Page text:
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Fertility > Related Conditions > Endometriosis
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In this condition factsheet:

The Facts on Endometriosis

The endometrium is the tissue that lines the inside of the uterus (the womb). It is the tissue that is shed each month when women menstruate. Each month it builds up rapidly in preparation for pregnancy, and each month the excess endometrial tissue is sloughed off during menstruation if pregnancy does not occur.

In endometriosis, endometrial cells are found outside the uterus, usually in other parts of the abdomen. These cells respond to female hormones in the same way as the lining of the uterus does. Each month, tissue builds up, breaks down, and sheds. Unlike the cells inside the uterus, the blood and tissue that are shed in the abdomen have no way of leaving the body. They stick to other tissue and sometimes start to divide and multiply. They may grow into other tissue, or form strands that bind organs together. They may create scar tissue, which can be painful. Sometimes the endometrial cells create cysts that can rupture and bleed.

The process sounds a bit like cancer, but endometriosis isn't cancer. However, it may very slightly increase the risk of getting certain cancers. Endometriosis isn't a fatal disease but can be widespread. About 10% to 15% of actively menstruating women between the ages of 25 and 44 have endometriosis. About one-quarter to one-half of infertile women have the disease.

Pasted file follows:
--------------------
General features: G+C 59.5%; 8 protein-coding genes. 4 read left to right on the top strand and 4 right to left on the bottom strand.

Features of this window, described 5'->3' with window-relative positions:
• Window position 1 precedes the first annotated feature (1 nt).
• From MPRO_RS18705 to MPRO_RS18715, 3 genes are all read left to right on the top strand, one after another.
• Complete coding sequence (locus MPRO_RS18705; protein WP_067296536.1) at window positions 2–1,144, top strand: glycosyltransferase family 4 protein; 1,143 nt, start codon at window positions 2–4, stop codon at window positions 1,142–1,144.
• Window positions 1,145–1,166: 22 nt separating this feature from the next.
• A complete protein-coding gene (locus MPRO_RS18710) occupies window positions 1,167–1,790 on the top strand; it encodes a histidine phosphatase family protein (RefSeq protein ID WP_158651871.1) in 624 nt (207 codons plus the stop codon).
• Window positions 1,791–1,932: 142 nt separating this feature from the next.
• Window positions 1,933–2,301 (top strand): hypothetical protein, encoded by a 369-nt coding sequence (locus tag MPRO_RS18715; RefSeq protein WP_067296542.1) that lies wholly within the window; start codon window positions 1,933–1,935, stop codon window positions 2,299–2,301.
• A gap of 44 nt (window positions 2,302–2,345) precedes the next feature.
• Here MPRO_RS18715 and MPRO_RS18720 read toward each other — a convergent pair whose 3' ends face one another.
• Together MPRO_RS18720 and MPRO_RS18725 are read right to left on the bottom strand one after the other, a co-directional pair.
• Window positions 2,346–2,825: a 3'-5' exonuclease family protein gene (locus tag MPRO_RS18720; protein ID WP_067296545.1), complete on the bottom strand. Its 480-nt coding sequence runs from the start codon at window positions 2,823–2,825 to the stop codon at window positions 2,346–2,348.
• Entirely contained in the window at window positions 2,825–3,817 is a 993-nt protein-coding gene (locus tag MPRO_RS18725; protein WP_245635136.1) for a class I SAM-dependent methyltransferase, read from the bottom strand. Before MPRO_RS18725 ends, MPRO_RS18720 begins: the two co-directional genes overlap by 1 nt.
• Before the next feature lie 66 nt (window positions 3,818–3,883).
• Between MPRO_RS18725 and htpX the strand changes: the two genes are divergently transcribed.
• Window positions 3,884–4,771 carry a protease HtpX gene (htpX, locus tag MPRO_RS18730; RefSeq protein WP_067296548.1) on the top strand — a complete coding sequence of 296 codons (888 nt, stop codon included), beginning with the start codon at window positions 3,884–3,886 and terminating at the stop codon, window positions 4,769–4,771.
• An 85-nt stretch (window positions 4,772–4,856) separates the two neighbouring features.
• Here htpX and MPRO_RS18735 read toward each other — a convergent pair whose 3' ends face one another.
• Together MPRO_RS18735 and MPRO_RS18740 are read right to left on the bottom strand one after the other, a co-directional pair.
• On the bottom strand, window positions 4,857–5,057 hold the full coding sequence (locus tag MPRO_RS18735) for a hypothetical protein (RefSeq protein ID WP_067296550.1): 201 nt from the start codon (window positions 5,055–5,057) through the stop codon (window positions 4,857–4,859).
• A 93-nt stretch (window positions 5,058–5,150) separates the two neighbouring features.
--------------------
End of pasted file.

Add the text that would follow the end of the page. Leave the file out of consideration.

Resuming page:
Causes of Endometriosis

Various theories have tried to explain endometriosis. Most involve the idea of retrograde flow. During menstruation, the endometrium sheds its top layers. These layers normally leave the body. The tissue and blood is forced out by muscle contractions. Sometimes, however, it flows backwards, going up the fallopian tubes towards the ovaries. In this way, endometrial cells could reach both the ovaries and the pelvic cavity, areas that are outside of the uterus.

Retrograde flow doesn't explain everything though, because it's often seen in women without endometriosis. Another theory involves the immune system. Immune system disorders mean the body may not able to find and destroy endometrial tissue that's outside the uterus. There are measurable differences in the immune systems of women with endometriosis, but we don't know yet what the significance is.

Endometriosis may have a genetic component. The daughters and sisters of women with endometriosis are at a slightly higher risk of getting the disease.

Another theory of endometriosis suggests that it spreads through the blood or lymphatic vessels. There is also the possibility that normal tissue inside the abdominal cavity may change and become endometriosis.

Symptoms and Complications of Endometriosis

Symptoms of endometriosis include:

  • pelvic pain
  • pain during sex
  • changes in menstruation
  • pain and cramps during menstruation
  • painful urination or bowel movements during periods
  • infertility

Many of these symptoms can also be associated with other health conditions. The severity of symptoms is not necessarily related to the amount of endometrial tissue found outside the uterus. Some women with endometriosis throughout the pelvis feel nothing at all, while others with less tissue found outside the uterus experience a great deal of pain.

Menstrual cramping that worsens after years of less painful periods may be a sign of endometriosis.

Cysts and scar tissue can form around the vagina in the abdomen, which can make sexual intercourse painful. Pain during sex is a possible indicator of endometriosis, but it's a symptom of other conditions, too. Endometrial tissue often ends up in one or both ovaries of women with endometriosis. There it can form cysts called endometriomas.



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